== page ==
‘Nia’s talk was rich and engaging…’ says top selling author Lucy Foley

‘Nia’s talk was rich and engaging…’ says top selling author Lucy Foley

8 March 2021

Portsmouth High School, GDST, was delighted to host the finals of a prestigious public speaking competition last week.

This year, the public speaking competition took place online and five girls from across other Girls’ Day School Trust (GDST) schools made emotionally compelling speeches in front of a panel of expert judges; Lucy Foley, PHS alumna and best-selling novelist, Cheryl Giovannoni, Chief Executive of the GDST, Juliet Humphries, Chair of the Board of GDST Trustees and Education Consultant, Floyd Steadman. An audience of guests, pupils, staff and parents joined the online audience as the competitors took part in the final of the Chrystall Carter competition. Students were given a topic relating to societal issues of today and asked to give a confident argument of their view on that topic. They must also be able to engage with the audience and deal with challenging questions posed to them after their speech.

Millie from Sheffield High School, Grace from Howell’s School, Nia from Streatham and Clapham High School, Erin from South Hampstead High School and Jood from Blackheath High School took part in the finals of the competition which have been held since 2001.

The competition was set up in memory of a GDST employee, Chrystall Carter. Mr Michael Oakley, the then Chief Executive, Chrystall’s husband, Richard Carter and two former colleagues of Chrystall’s, Peter Warren and Colin Ward attended the finals at Portsmouth High School as well as the prestigious judges including the current Chief Executive, Cheryl Giovannoni.

‘Many congratulations to everyone involved with the Chrystall Prize Final,’ said Richard Carter. ‘ I have to say that I was surprised and impressed in equal measure that you proceeded with the competition this year. It went so well and you should all be delighted. A year ago who had heard of Zoom? The standards, as ever, were so high and it is always a great pleasure to see that, and there is no doubt that Chrystall would have been thrilled to see the quality, spirit and talent of the GDST students.’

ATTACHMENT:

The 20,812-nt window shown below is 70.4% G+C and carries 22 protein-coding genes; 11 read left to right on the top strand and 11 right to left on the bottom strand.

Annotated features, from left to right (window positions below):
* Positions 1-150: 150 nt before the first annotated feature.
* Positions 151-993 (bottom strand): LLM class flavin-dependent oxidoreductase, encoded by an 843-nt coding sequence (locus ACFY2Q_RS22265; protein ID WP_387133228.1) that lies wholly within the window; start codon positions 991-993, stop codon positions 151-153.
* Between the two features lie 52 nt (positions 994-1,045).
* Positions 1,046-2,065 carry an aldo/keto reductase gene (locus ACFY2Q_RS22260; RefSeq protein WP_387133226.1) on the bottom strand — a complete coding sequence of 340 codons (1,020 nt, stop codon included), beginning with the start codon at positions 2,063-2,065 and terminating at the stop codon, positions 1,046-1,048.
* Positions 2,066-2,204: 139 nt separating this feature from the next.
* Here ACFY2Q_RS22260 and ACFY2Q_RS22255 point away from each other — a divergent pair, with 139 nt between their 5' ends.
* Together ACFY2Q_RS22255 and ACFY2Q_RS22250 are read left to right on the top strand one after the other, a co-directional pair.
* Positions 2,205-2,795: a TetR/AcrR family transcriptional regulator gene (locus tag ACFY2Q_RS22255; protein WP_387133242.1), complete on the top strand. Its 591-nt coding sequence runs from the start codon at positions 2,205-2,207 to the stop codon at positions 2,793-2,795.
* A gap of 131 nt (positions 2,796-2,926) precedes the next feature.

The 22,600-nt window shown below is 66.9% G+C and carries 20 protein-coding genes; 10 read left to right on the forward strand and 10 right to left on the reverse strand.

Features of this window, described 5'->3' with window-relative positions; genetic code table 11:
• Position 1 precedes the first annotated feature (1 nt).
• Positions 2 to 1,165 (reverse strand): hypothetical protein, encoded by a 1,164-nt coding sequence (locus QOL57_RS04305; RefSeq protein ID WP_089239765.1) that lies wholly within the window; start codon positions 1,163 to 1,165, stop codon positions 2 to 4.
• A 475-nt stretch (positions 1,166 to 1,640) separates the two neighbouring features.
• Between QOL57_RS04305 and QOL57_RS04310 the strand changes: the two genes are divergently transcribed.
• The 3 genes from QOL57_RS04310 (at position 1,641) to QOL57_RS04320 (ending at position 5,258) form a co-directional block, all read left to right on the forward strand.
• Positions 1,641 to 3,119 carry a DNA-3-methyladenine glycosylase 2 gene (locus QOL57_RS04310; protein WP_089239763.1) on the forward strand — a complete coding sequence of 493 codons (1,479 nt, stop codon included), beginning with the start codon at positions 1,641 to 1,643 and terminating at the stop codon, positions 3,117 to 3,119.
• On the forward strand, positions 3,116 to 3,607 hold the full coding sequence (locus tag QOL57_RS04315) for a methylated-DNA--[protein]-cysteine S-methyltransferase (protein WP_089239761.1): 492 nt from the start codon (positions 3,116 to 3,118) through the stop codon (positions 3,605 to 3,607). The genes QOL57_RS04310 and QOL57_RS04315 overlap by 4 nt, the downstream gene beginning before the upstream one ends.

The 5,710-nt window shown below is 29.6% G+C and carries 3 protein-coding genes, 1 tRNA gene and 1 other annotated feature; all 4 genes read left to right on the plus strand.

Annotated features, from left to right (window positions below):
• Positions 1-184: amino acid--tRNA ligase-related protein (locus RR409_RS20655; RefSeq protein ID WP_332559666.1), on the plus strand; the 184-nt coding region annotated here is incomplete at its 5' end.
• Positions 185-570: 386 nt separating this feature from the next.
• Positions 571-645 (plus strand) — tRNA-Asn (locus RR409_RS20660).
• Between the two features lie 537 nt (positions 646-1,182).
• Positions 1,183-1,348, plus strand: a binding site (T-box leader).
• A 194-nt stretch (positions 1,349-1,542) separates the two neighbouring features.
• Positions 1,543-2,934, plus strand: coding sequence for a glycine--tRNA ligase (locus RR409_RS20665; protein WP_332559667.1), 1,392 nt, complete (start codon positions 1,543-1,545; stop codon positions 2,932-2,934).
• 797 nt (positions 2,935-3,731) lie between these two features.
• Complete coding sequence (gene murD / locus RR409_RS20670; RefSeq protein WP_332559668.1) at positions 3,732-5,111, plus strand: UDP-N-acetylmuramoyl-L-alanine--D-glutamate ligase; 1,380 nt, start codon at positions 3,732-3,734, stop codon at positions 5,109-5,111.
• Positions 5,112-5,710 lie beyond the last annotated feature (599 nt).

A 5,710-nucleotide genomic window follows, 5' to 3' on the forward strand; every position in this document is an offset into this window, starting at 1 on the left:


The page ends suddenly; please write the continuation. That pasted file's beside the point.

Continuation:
Lucy Foley, author and alumna of Portsmouth High School said:

‘I have honestly sat here in awe. I have loved the use of personal experiences and have listened to some fascinating arguments. I have learned such a lot.’

The seven minute speeches ranged from ‘we should be judged by the content of our character, not by the colour of our skin’ to ‘social media undermines good journalism’. The judges chose Nia Michael-George from Streatham and Clapham High School as the winner of this year’s competition for her speech, ‘We may life in a godless world, but is one hungry for a new religion?’

Juliet Humphries, Chair of the GDST Trustees, said:

‘I have been really impressed with the great range of topics and all the pupils had all clearly done so much research.’

Education Consultant, Floyd Steadman added:

‘This is the first time I have been involved and I was blown away. All the pupils did so well with powerful and thought provoking topics. With the pandemic they had the added complication of speaking online.’

‘It has been such a pleasure and privilege to compete in the Chrystall Prize competition,’ said Nia. ‘The process of picking and researching my topics has not only allowed me to expand my general knowledge and develop my public speaking skills, but has also made me question and develop my own personal beliefs and values. Winning the competition has been the cherry on top and is truly amazing, and I am so grateful that I was given the opportunity to take part.’

Cheryl Giovannoni, Chair of the Judges and Chief Executive of the GDST said:

‘We have quite a time deciding who the winner should be and all the girls did such an extraordinary job. Nia’s speech was fresh and original and left us all wanting more. She should feel very proud of herself and is a very worthy winner.’

Lucy Foley added: ‘Nia’s talk was rich and engaging and so well researched and she dealt with her questions really confidently.’

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